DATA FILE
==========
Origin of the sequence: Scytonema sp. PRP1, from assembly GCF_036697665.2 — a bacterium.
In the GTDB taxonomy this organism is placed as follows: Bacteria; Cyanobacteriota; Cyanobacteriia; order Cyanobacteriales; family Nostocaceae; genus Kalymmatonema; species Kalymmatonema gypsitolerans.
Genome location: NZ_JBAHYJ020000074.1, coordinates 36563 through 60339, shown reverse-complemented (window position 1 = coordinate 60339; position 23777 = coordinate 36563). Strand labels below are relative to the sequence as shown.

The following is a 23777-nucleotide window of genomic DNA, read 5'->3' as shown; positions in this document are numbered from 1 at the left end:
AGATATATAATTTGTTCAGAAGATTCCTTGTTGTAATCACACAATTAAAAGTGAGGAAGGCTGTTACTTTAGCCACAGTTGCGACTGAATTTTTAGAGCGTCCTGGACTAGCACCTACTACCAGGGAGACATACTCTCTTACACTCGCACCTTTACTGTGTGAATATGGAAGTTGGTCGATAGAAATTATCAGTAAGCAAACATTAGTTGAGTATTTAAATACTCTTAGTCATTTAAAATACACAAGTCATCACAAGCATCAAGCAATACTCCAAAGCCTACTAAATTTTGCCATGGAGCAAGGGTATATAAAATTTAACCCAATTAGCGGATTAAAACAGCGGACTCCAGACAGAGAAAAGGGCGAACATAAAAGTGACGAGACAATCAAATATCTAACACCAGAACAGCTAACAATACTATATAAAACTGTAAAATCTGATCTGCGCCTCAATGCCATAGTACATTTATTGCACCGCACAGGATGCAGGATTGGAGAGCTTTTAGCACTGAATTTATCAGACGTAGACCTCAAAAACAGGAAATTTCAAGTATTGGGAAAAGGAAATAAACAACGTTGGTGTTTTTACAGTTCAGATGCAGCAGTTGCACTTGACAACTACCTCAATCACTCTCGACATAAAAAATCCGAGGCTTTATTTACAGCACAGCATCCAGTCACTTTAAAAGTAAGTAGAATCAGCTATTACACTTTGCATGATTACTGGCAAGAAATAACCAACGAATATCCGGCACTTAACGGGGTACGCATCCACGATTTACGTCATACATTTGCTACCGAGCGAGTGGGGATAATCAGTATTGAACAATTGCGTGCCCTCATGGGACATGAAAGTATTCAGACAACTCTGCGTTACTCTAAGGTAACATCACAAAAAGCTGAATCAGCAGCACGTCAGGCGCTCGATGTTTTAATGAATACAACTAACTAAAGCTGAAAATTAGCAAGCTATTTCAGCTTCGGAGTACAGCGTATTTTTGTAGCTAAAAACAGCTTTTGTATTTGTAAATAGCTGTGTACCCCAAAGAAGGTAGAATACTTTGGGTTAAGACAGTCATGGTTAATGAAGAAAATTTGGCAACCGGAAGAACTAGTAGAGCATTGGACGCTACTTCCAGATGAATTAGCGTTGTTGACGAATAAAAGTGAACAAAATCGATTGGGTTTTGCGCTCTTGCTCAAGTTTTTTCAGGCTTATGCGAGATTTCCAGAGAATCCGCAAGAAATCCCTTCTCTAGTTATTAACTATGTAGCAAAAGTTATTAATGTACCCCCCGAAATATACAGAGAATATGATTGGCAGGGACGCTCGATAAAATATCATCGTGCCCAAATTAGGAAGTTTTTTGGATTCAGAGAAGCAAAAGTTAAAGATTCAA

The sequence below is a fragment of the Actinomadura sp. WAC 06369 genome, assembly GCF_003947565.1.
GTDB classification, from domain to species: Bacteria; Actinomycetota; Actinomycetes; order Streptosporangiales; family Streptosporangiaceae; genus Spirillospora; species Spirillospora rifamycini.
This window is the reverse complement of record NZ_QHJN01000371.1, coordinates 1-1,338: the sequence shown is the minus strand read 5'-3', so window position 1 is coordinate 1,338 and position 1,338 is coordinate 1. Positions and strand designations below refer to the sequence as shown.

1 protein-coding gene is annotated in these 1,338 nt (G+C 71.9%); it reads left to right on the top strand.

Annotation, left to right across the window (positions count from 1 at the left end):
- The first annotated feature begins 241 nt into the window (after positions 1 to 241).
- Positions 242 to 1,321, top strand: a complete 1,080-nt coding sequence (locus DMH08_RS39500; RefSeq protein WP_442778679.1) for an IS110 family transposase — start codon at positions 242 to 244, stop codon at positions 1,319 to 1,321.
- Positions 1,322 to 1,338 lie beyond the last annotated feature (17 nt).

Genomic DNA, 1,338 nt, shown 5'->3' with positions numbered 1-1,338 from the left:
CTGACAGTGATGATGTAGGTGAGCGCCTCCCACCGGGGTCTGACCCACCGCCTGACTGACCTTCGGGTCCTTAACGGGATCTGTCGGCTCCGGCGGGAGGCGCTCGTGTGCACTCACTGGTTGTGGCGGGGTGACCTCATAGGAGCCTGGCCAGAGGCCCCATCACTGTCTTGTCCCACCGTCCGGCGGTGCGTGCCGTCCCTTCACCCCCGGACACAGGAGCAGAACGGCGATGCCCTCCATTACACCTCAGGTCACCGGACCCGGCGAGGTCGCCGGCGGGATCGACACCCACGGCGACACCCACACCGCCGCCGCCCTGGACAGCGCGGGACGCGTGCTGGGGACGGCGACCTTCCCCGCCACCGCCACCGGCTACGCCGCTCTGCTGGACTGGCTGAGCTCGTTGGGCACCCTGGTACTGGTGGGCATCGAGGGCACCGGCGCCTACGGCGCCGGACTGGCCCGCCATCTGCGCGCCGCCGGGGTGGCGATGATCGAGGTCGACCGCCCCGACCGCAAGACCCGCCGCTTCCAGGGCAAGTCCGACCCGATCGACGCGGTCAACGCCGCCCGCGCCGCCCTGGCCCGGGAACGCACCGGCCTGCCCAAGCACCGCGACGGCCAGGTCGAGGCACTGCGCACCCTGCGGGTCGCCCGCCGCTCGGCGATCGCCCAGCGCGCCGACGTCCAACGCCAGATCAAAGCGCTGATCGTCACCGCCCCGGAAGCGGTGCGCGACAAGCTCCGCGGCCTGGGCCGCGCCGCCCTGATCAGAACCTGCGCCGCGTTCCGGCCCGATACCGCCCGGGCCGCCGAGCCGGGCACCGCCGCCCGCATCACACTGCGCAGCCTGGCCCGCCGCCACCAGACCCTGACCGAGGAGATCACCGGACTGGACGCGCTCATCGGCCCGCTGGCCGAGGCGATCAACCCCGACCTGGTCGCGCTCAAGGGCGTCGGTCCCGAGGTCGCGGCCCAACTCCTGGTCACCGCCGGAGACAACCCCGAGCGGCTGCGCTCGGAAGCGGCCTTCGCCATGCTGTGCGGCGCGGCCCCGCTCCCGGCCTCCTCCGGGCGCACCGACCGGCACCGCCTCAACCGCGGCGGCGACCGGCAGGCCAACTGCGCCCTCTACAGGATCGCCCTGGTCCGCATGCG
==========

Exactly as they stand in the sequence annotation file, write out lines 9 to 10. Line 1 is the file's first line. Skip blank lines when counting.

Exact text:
1 protein-coding gene is annotated in these 1,338 nt (G+C 71.9%); it reads left to right on the top strand.

Annotation, left to right across the window (positions count from 1 at the left end):